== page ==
the £1 million second phase of housing at Todlaw, Duns, has been shortlisted for a prestigious national architectural award.
The project comprises twelve flats for affordable rent, arranged into three blocks each of which contains four flats.
Berwickshire Housing Association commissioned Oliver Chapman Architects to design the project which is located across the road from the architect’s RIBA Regional Award winning supported housing built for Berwickshire Housing Association.
The earlier scheme, designed for a number of the former residents of the Sue Ryder home at Marchmont, Greenlaw, won a RIBA award in 2008.
The single storey buildings of the first phase are characterised by their inherently simple forms, recessed eaves detailing and controlled material palette. And these elements reappear in this second phase, adapted to suit the two storey blocks.
Oliver Chapman Architects worked on the Todlaw development and are delighted to have their work recognised on the national stage once again.
“We’re especially pleased that we’re getting new build affordable housing in Berwickshire into the limelight again,” said Oliver Chapman.
“ The design complements the RIBA and Scottish Borders Council award winning supported housing designed by us two years ago, on the other side of the street. These flats were another successful collaboration between Berwickshire Housing Association and Borders based contractors JS Swintons and quantity surveyors DI Burchell and Partners.
“These 12 flats are for affordable rent for people with varying needs, typically older people and young families.
“Well insulated walls, floors and roofs along with ground source heat pumps which were bored 70 metres vertically into the ground, make these homes very energy efficient.
“They generate only a third as much carbon per square metre floor area as a conventional modern home.
“Cars are tucked between the gables up to the rear boundary of the site, allowing room for landscaping in front of the houses. In this way, the unsightly common arrangement of rows of cars parked between the back of the pavement and the front of houses, is avoided.
“The neighbouring scheme’s single storey semi detached, characteristically simple forms, careful eaves detailing and material palette is continued in this second phase, but adapted to suit these two storey blocks each of which contains four flats.
“Gaps between gables allow views of the agricultural Berwickshire landscape. Private gardens are at both the front for the upper flats and back for the lower flats, with living rooms directed towards the garden in each flat’s ownership. Kitchen windows look out down the stairs and across the entrance paths.
“Like the traditional houses in lowland and Scottish coastal towns as well as the sought after colony houses in Edinburgh, external stairs to first floor front doors articulate the form and their sheltered landings provide an opportunity for neighborliness.
“The external walls of each block are treated as two interlocking shells, an outer shell of dark blue engineering brick facing the open landscape, and a softer larch clad shell relating to the supported housing across the road. The brick and timber surfaces are visually separated by the stairs to the first floor.”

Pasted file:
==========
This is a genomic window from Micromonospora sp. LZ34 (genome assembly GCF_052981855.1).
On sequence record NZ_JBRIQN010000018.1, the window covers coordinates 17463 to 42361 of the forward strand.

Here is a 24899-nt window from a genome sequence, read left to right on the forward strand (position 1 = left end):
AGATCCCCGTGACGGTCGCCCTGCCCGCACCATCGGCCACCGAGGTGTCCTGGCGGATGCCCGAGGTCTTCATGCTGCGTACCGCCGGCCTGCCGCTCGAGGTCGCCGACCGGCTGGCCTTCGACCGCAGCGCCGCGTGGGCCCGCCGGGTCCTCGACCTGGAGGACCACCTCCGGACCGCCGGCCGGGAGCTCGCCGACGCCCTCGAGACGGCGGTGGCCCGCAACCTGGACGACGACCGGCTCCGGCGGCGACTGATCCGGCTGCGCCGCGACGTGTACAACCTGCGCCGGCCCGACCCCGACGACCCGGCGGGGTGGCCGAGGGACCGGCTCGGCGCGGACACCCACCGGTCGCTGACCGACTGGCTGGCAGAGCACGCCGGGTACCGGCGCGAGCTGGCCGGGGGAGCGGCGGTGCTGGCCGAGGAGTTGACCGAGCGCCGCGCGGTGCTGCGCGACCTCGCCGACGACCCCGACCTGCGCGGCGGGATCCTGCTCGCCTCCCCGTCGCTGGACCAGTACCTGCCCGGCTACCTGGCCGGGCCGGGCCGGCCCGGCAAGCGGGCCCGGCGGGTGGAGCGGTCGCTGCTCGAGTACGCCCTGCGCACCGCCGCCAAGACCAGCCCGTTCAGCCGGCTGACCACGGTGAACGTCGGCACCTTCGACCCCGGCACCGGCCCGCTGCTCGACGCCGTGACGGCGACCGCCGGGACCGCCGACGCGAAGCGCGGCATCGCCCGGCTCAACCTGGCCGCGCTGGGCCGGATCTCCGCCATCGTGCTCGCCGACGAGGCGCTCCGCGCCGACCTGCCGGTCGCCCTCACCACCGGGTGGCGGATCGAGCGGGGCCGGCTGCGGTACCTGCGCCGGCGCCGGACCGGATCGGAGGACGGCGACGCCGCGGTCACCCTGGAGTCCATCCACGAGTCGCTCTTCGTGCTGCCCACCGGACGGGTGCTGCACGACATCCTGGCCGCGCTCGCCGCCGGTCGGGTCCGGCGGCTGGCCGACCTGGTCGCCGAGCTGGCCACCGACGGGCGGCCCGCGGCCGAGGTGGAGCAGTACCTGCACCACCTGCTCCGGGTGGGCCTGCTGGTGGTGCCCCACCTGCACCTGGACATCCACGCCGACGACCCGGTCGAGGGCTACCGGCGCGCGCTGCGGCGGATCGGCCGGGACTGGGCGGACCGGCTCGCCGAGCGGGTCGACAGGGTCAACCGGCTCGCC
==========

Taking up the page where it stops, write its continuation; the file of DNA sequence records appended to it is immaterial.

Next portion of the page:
For the first phase of Todlaw supported living houses Oliver Chapman Architects worked with Scottish Borders Council, NHS Borders and Berwickshire Housing Association, to design 14 semi-detached houses and a shared services facility for people with disabilities.
All the houses are set out around a ‘tartan grid’, with some houses set back further from the road than the convention, whilst others are set close to the road edge.
The Royal Incorporation of Architects in Scotland (RIAS) has announced a Scottish shortlist of 17 buildings for the 2011 RIBA Awards.
David Dunbar, president of the RIAS, commented: “The Scottish submission to the UK’s most prestigious awards has, once again resulted in a fantastic shortlist.
“The judges will visit 17 varied projects, including housing, major conservation work, medical and education buildings and even performing arts provision.
“The architectural profession and the construction industry as a whole are under severe pressure but these awards demonstrate just how important good architecture is to the quality of peoples’ lives and to the wellbeing of Scotland’s economy.”
The other shortlisted buildings in Scotland include: Centre for the Scottish War Blinded, Kirknewton, Midlothian; Edinburgh Napier University; The Houl, Castle Douglas, Dumfries & Galloway; John Hope Gateway, Royal Botanic garden, Edinburgh; McManus Galleries, Dundee; Pearce Street, Govan, Glasgow; Raasay Hall, Isle of Raasay; Scotstoun House, South Queensferry, Edinburgh; Scottish Ballet @ Tramway, Glasgow; Shettleston Housing Association Offices, Glasgow; Speirs Locks Studios, Glasgow; Stratheden Mental Health Unit, Cupar, Fife; Super Insulated House at Rosslyn, Roslin, Midlothian; Tigh-Na-Cladach (House by the Shore) Innellan, Dunoon; The West Centre; White House, Griffipol, Isle of Coll.
The judging panel for this year, chaired by architect George Ferguson CBE PPRIBA Hon FRIAS, also included RIAS president David Dunbar and Daphne Thissen, Cultural Attache, Embassy of the Kingdom of the Netherlands.
Each regional jury is made up of a regional representative, a lay assessor from various disciplines and the jury chair, who is a nationally renowned architect.
They visit the shortlisted projects, talking to clients and users and assessing design excellence irrespective of style, size or complexity. The jury changes every year.
The RIBA Awards are among the most prestigious annual architectural awards in the UK. The awards are given for buildings that achieve the highest architectural standards and make a substantial contribution to the local environment
The jury’s decision will be made on May 19.